Strategy

The CEO Poll: Split on migrant workers

Alberta axes some of its fast-track immigration programs to displeasure of some businesses.

Business leaders give the federal mini-budget high marks.

Canadian CEOs are divided about Alberta’s recent decision to axe two of its five fast-track immigration programs.

A recent Compas Inc. poll of business leaders found that 49% thought it was wrong to suspend the programs because companies should be allowed to employ the most skilled workers regardless of citizenship. “The Alberta Immigrant Nomination Program is very important to businesses that wish to retain critical foreign workers,” said one respondent. “This program is essential for businesses to remain competitive.”

But another 42% of executives said the government was right to suspend the two programs because the employment of citizens must take precedence. “We should be monitoring and training our own people when there is a shortage,” one CEO said.

This poll follows the Alberta government’s decision to suspend both its Family Stream immigration program, which helped those with relatives in Alberta seek permanent residency, and its U.S. visa holder category, for immigrants who have already worked in the U.S. The Alberta government said the changes were due to the province’s 6.3% unemployment rate and decreased demand for labour, and said it wants to put Canadians first. Alberta’s temporary-foreign-worker programs will also be reviewed.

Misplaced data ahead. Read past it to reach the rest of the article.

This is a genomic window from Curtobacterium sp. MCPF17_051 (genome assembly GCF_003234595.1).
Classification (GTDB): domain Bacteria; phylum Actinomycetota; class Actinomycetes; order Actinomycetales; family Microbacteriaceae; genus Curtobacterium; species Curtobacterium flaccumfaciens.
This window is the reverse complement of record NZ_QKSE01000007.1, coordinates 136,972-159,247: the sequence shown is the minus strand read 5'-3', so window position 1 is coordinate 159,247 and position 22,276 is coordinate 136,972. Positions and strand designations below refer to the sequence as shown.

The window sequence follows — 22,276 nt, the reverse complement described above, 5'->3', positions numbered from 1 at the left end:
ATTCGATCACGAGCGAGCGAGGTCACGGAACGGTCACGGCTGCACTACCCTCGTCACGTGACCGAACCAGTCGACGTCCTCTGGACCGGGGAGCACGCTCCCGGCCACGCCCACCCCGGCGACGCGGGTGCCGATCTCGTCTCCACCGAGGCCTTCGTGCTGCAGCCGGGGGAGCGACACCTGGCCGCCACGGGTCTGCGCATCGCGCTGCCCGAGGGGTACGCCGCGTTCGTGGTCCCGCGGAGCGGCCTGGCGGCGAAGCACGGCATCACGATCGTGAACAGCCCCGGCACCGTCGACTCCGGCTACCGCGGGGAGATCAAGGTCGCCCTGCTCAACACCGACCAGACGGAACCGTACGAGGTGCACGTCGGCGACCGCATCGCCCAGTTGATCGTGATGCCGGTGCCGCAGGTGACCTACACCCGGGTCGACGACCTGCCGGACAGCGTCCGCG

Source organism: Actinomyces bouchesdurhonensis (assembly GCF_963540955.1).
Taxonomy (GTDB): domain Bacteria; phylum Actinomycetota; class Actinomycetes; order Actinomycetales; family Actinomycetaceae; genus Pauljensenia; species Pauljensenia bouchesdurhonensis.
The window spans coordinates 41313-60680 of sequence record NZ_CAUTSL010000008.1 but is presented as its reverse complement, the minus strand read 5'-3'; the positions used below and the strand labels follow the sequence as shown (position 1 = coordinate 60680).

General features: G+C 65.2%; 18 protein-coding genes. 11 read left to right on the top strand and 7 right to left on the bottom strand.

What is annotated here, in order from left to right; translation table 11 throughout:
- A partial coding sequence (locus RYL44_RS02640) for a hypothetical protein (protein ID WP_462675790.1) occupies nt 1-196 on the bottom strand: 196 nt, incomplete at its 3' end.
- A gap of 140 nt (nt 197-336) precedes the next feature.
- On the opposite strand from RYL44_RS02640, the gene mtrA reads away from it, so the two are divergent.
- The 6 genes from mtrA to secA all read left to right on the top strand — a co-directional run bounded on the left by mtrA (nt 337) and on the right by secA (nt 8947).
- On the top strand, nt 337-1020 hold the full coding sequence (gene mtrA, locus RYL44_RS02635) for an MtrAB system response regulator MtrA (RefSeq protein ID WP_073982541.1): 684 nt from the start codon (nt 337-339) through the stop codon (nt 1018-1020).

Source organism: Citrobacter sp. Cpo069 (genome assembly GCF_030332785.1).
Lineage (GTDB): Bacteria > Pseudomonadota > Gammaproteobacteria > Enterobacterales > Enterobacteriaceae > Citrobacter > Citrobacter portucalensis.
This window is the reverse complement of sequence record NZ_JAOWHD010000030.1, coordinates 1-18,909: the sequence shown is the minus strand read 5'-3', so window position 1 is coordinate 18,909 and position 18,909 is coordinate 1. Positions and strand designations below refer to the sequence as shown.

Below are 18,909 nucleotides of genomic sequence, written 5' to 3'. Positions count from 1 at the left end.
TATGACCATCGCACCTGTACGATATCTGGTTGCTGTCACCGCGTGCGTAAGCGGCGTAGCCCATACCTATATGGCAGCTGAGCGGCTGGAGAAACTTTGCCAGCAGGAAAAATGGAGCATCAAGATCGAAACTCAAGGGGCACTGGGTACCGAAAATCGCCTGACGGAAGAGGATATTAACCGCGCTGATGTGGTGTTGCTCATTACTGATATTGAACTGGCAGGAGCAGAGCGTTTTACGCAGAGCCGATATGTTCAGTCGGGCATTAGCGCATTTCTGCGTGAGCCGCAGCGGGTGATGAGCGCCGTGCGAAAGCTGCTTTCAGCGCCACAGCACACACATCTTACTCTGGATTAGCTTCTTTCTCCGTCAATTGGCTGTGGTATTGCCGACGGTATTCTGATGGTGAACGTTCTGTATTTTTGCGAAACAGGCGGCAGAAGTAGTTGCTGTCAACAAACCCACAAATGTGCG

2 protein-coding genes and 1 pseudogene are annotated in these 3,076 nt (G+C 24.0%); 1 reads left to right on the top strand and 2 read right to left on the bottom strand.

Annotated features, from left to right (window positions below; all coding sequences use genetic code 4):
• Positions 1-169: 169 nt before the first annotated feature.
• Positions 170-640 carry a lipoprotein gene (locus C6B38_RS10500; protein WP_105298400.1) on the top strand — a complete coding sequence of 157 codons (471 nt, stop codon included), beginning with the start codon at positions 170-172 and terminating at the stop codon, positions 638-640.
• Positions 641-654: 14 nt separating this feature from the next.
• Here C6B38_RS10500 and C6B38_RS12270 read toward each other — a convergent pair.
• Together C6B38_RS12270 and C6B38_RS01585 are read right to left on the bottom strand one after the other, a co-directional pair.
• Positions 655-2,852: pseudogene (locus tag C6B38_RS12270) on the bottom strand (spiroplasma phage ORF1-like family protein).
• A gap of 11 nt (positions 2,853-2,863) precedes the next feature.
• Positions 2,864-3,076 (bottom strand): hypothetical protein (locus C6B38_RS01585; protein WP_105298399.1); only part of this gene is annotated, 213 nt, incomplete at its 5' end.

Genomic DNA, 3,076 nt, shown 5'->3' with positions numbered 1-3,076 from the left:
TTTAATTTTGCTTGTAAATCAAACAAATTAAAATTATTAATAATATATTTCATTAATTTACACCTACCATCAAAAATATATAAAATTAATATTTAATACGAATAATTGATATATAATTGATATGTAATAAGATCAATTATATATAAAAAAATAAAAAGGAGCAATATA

The business leaders also weighed in on whether foreign-worker programs actually benefit Canada’s economy. Of those polled, the majority — 57% — said the programs have a positive impact. One CEO, who employs “low-skilled” machine workers, said, “These abilities are difficult to find in Canada — even during the current economic slowdown.” However, 20% were neutral and 19% disagreed that the programs help the economy.

When asked whether government should focus on the employment of Canadian citizens in tough economic times, the CEOs were split. While 38% agreed with the statement, 38% disagreed and 22% were neutral.

In terms of the challenges involved with hiring foreign workers, 83% of respondents agreed that verifying credentials was a struggle, and 75% said that finding workers with an adequate grasp of English or French was difficult.